Oakland Mayor Libby Schaaf warned residents Saturday of possible Immigration and Customs Enforcement, or ICE, raids in the San Francisco area, potentially hindering the arrests of more than 800 undocumented immigrants.
More than 150 individuals have been arrested by ICE in areas including San Francisco, Stockton and Sacramento since the raids began Sunday, according to an ICE press release published Wednesday. In the Bay Area, 864 undocumented individuals “remain at large” in part because of Schaaf’s warning, ICE deputy director Thomas D. Homan said in the press release.
“The Oakland mayor’s decision to publicize her suspicions about ICE operations further increased that risk for my officers and alerted criminal aliens — making clear that this reckless decision was based on her political agenda with the very federal laws that ICE is sworn to uphold,” Homan said in the press release.
Schaaf said in a tweet Tuesday that she did not regret her decision to share information regarding ICE operations. She added that Oakland, as a sanctuary city, had not broken any laws.
I do not regret sharing this information. It is Oakland’s legal right to be a sanctuary city and we have not broken any laws. We believe our community is safer when families stay together. pic.twitter.com/ng13yq431L
— Libby Schaaf (@LibbySchaaf) February 28, 2018
Homan said in the press release that protocol from sanctuary cities such as San Francisco and Oakland prevents ICE officials from detaining immigrants who are currently imprisoned. As a result, ICE officers make more arrests in the community instead, which poses “increased risks for law enforcement and the public,” according to the press release.
Berkeley Mayor Jesse Arreguín commended Schaaf for alerting Bay Area communities of the potential raids “responsibly” in a manner that did not put ICE agents at risk.
Arreguín added that the raids heightened fears of detainment and deportation within the local community. He said the community should continue these raid warnings, work with businesses to protect employees from raids and educate undocumented communities on their rights.
Arreguín said he thinks these raids are part of a larger federal push against California.
“The federal government has declared a war on California because of our state’s sanctuary law and other policies that directly contradict those of the Trump Administration, from offshore drilling to criminalizing adult cannabis use,” Arreguín said in an email. “For all of their bold talk about state’s rights, when it comes to immigration, they can’t help telling California what to do and threatening us whatever chance they get.”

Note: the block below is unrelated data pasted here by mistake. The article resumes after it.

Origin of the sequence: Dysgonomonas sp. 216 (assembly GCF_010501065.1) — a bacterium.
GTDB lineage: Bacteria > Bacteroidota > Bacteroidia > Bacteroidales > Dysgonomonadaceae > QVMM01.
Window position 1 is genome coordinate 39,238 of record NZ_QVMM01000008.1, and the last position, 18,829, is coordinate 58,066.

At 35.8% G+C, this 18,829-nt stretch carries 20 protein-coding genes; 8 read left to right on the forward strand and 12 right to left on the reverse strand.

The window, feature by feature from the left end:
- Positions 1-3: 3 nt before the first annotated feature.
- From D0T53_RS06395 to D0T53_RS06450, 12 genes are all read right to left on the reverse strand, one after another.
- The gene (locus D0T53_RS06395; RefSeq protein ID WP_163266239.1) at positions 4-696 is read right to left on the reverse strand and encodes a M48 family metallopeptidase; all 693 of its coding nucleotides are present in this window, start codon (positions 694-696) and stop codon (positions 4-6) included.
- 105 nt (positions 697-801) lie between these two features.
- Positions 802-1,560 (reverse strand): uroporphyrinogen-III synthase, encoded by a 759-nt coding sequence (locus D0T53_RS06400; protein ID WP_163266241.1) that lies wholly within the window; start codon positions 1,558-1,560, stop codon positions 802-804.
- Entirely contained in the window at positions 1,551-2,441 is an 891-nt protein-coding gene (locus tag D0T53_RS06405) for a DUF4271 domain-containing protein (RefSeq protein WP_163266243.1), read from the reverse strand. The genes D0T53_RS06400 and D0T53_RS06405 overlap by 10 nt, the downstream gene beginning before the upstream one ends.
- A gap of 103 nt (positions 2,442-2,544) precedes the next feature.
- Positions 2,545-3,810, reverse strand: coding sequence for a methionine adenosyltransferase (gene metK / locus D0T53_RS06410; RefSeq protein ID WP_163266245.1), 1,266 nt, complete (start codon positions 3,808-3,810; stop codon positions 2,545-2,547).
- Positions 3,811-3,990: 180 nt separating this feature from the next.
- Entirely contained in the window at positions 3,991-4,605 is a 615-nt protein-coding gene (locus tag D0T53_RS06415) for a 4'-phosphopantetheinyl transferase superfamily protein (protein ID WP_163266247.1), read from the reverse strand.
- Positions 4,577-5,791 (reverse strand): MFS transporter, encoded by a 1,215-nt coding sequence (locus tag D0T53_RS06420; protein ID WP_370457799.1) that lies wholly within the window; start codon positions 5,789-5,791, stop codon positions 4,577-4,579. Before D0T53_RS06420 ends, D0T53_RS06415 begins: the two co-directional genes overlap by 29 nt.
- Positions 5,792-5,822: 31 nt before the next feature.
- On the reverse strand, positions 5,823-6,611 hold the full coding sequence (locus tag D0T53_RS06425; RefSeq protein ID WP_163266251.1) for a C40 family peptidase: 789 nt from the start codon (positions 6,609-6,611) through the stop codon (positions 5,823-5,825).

Protesters blocked off and gathered outside the San Francisco ICE building Wednesday in response to the ICE raids, causing several San Francisco streets to shut down. The event was supported by Bay Resistance, the Immigration Liberation Movement and Free SF, according to a poster.
BREAKING: ICE has been completely shut down in San Francisco. Beautiful solidarity in response to #iceraids across Northern California. Defend our familia. #ICEoutofCA #Not1More #dueprocess pic.twitter.com/20cXsvrFws
— Ethan Buckner (@ethanbuckner) February 28, 2018
Chinese for Affirmative Action, or CAA, an organization that participated in the protests, reaffirmed its support to those affected by the ICE raids.
“While San Francisco remains committed to sanctuary protections, … these tactics deployed by Immigration and Customs Enforcement (ICE) have created tremendous panic within the community — disrupting daily living and eroding civil rights,” CAA said in a press release. “The elevated racial profiling, criminalization and fear mongering have created a chilling effect for all immigrants.”